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This paper proposes a new approach of the technical, organizational, and political structuring of space activities. Drawing from the “linked ecologies” model theorized by Andrew Abbott, we take the development of the program Copernicus Earth Observation/GMES (Global Monitoring for Environment and Security) as an analyzer of the process of establishing a specific European space ecology. Conceived in the late 1990s by the European Union (EU), the European Space Agency (ESA) and other institutional actors, GMES aims at aggregating collections of data on a variety of environmental and human phenomena through satellite and ground observation systems. With Galileo (the global navigation satellite system), GMES is promoted as a tool for “implementation” of EU policies and it illustrates the strategic ambition of the EU to assert itself as a space power. We show how, through GMES, a European space community is being structured, and not only an intergovernmental one (under the jurisdiction of ESA). From our point of view, the challenge lies in understanding the division of labor organized throughout the 2000s, and the resulting territorial demarcations : on one hand, the European Commission is in charge of the “political governance” and the GMES budget ; on the other, ESA provides technical and scientific expertise to implement and operate satellites and ground segments. Actors from both the ecologies of the European space community and the European political system invent a modus vivendi. We analyze how these fields of action are limited by and within a specific inter-ecological settlement. Here, the definition of a “market of downstream services” designed to exceed the support of public investors (traditional supporters of space activities) is a major political issue for the European authorities. In the end, we observe a relatively clear separation of these spheres of competence and activity within the boundaries of the emerging European space ecology : the technical, administrative implementation and policy-making practices may interact, but they do not dissolve into an undifferentiated pattern of activity.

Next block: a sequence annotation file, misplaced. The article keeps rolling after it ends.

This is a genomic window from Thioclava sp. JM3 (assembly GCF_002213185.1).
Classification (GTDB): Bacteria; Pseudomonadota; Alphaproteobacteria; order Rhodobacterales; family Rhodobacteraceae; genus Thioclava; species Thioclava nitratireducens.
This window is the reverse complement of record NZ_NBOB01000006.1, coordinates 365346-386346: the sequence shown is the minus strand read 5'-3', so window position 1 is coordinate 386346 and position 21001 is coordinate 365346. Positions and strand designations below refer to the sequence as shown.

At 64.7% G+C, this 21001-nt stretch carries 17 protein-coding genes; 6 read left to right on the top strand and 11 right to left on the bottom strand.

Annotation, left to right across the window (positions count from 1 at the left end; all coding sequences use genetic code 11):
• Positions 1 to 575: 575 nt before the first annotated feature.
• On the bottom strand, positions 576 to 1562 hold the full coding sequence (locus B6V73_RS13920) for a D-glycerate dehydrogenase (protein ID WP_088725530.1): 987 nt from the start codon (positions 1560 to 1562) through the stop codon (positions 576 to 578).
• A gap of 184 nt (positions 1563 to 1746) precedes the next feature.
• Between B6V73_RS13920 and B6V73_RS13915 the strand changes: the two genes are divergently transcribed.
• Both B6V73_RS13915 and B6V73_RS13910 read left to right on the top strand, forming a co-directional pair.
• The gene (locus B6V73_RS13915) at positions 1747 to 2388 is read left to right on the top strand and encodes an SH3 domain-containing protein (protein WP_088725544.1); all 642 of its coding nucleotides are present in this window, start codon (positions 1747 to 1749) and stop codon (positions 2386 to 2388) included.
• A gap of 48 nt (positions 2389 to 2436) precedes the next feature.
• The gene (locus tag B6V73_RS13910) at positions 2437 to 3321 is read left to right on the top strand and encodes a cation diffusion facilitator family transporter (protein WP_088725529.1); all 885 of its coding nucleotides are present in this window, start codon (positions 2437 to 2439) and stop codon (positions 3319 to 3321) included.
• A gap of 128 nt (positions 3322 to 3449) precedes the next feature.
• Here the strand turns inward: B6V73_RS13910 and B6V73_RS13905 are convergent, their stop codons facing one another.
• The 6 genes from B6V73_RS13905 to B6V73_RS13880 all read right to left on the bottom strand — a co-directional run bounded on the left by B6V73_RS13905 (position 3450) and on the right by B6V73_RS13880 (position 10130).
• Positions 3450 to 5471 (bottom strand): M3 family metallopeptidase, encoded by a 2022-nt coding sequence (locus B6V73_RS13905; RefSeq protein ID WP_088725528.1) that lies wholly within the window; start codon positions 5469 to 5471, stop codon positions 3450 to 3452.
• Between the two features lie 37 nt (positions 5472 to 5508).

• boundary work
  • ecological approach
  • european commission
  • european space agency
  • space activities
  • space policy
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